The European Union called on Israel Friday to reverse its decision to advance a plan to build settler homes in a controversial area in East Jerusalem, as they may pose an obstacle to the establishment of a future Palestinian state.
On Tuesday, Prime Minister Benjamin Netanyahu announced he would move forward with the plan to build 3,500 housing units in area E-1, a 12-kilometer area west of the settlement of Ma'aleh Adumim, where previous plans to build homes for settlers have prompted sharp international criticism.
Netanyahu's announcement came a day after the Israel Lands Authority issued tenders for the construction of 1,077 housing units in the Jewish neighborhood of Givat Hamatos in southern Jerusalem, a plan which had been frozen for years by the Prime Minister’s Office, initially because of pressure from the Obama administration.
Once the building plans are released, objections can be filed. If the plans pass this phase, the project can move on to the final planning stages.
In an official statement released by European Union Foreign Affairs chief Josep Borrell, the EU urged both Israel and the Palestinian Authority "to refrain from any unilateral action that undermines the viability of the two-state solution.
“The EU reiterates its call on Israel to halt settlement construction, to suspend the publication of tenders and to refrain from any measures aimed at the advancement of such construction plans. Settlements are illegal under international law,” the EU statement reads.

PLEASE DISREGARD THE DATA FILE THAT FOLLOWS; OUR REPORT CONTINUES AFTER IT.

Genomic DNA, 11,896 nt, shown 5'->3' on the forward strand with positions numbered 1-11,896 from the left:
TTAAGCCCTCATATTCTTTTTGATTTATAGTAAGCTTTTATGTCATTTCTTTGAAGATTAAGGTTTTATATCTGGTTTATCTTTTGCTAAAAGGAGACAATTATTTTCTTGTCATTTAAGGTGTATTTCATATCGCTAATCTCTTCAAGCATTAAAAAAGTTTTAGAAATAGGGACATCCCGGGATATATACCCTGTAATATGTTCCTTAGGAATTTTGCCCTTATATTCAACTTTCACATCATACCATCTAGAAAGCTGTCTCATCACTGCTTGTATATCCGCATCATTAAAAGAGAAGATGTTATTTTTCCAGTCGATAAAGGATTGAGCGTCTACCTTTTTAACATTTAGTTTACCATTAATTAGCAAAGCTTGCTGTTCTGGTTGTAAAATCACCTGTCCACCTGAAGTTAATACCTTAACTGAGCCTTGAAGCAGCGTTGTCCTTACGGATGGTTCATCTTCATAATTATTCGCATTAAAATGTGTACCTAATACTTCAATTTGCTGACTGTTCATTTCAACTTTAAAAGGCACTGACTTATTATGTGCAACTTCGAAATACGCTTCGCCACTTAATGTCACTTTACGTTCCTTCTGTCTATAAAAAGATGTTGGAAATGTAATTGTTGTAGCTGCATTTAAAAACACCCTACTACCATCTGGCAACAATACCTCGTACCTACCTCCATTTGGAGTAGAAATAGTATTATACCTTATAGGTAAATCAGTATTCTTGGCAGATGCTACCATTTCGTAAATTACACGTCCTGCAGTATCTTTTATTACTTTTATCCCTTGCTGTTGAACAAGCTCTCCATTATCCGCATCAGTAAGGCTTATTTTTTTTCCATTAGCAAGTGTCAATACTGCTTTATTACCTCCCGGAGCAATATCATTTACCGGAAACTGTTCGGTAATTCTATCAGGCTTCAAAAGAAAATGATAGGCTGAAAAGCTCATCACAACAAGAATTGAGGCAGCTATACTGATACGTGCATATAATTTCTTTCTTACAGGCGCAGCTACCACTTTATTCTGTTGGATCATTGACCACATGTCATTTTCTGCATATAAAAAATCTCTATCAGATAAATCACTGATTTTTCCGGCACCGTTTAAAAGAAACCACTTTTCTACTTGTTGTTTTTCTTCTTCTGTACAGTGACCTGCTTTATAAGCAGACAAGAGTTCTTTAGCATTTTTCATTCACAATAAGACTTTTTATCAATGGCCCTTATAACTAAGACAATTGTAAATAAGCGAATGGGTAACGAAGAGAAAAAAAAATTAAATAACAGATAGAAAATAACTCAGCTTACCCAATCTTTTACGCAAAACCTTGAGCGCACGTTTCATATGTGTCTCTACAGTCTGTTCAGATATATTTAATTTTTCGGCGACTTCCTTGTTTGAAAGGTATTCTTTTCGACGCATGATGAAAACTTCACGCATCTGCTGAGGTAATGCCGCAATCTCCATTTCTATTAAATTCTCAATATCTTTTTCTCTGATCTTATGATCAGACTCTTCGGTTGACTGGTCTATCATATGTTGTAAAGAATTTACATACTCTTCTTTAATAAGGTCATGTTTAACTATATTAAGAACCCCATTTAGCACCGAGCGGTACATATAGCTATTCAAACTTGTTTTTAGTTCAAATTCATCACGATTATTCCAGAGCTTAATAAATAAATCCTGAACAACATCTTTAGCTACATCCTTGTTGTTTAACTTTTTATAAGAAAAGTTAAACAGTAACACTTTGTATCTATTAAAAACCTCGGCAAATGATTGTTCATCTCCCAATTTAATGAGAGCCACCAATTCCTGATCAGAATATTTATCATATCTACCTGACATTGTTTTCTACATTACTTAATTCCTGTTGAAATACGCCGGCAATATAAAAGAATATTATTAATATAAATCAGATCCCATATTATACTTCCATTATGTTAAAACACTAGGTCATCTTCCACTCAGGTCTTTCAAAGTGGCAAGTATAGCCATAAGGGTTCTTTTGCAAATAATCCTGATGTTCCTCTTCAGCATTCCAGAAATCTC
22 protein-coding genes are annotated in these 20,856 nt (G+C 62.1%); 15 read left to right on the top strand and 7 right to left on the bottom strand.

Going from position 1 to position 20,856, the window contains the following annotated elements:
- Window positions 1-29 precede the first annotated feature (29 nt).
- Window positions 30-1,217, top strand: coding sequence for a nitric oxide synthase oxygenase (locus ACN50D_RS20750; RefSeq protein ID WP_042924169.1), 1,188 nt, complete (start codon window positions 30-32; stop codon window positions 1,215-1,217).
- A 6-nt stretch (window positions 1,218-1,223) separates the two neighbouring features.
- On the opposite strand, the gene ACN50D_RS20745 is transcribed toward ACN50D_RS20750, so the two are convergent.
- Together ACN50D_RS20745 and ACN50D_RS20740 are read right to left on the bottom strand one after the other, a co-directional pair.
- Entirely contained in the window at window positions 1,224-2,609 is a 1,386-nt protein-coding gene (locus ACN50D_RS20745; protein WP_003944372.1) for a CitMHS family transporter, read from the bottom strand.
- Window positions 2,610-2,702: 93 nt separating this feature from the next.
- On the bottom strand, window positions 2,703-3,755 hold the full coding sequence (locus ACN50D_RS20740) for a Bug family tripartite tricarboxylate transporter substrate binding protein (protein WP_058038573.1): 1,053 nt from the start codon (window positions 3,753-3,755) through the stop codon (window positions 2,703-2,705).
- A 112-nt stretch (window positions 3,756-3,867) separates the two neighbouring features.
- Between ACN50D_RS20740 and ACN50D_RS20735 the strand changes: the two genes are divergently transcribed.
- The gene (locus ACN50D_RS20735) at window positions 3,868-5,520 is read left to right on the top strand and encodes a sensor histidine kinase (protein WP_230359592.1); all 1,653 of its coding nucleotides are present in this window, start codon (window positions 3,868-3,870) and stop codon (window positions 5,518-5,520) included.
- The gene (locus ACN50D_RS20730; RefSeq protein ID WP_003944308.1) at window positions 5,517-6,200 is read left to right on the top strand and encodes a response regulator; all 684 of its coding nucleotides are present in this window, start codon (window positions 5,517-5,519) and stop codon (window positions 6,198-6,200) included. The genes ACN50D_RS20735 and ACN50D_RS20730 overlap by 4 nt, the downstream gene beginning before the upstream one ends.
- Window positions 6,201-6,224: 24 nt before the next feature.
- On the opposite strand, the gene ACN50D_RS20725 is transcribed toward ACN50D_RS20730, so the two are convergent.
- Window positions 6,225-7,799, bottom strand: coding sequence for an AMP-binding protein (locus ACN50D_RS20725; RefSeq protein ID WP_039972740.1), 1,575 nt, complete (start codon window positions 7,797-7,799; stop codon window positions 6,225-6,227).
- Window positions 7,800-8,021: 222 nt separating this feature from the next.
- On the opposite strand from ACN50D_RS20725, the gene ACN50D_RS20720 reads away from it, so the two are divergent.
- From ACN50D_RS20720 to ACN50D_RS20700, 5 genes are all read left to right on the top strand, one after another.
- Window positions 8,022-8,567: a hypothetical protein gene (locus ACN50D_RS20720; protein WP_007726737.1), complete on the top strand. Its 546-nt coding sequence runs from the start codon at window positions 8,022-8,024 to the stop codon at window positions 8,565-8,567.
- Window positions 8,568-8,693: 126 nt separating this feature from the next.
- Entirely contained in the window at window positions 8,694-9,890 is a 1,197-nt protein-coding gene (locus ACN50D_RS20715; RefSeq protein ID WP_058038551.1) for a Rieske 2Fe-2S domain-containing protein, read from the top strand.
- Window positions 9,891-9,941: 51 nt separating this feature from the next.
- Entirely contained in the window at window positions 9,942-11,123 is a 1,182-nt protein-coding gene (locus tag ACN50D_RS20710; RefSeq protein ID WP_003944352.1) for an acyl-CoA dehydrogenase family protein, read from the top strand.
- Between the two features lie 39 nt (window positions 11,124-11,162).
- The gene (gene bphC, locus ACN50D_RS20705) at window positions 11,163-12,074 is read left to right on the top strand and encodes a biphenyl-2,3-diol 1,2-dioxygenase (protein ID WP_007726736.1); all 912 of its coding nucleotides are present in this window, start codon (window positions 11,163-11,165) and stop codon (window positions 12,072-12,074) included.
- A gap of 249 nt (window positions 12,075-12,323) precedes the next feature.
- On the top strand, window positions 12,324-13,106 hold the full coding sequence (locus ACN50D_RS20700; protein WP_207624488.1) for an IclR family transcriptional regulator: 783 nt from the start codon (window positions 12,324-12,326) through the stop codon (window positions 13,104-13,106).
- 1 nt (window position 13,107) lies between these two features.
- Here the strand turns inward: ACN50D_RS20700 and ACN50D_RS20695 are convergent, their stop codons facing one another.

- Netanyahu Revives Settlement Construction Plan That Critics Say Would Split West Bank
- Why the UN’s Settlement Database Doesn’t Go Far Enough
Building settlements in both areas will lead to a lack of geographical and demographic contiguity between land under the control of the PA in the West Bank. Construction in Givat Hamatos would surround East Jerusalem with Jewish neighborhoods and cut it off from the West Bank, while the construction in E1 would separate the northern and southern sections of the West Bank.
According to U.S. President Donald Trump's Mideast peace plan, these two areas are planned to be part of Israel. Due to the ramifications of construction there, most of the international community and the PA harshly oppose it.
The plans for E1 have existed since the time of the Yitzhak Rabin government in the 1990s. The master plan and detailed planning, however, have been held up for political reasons since 2005.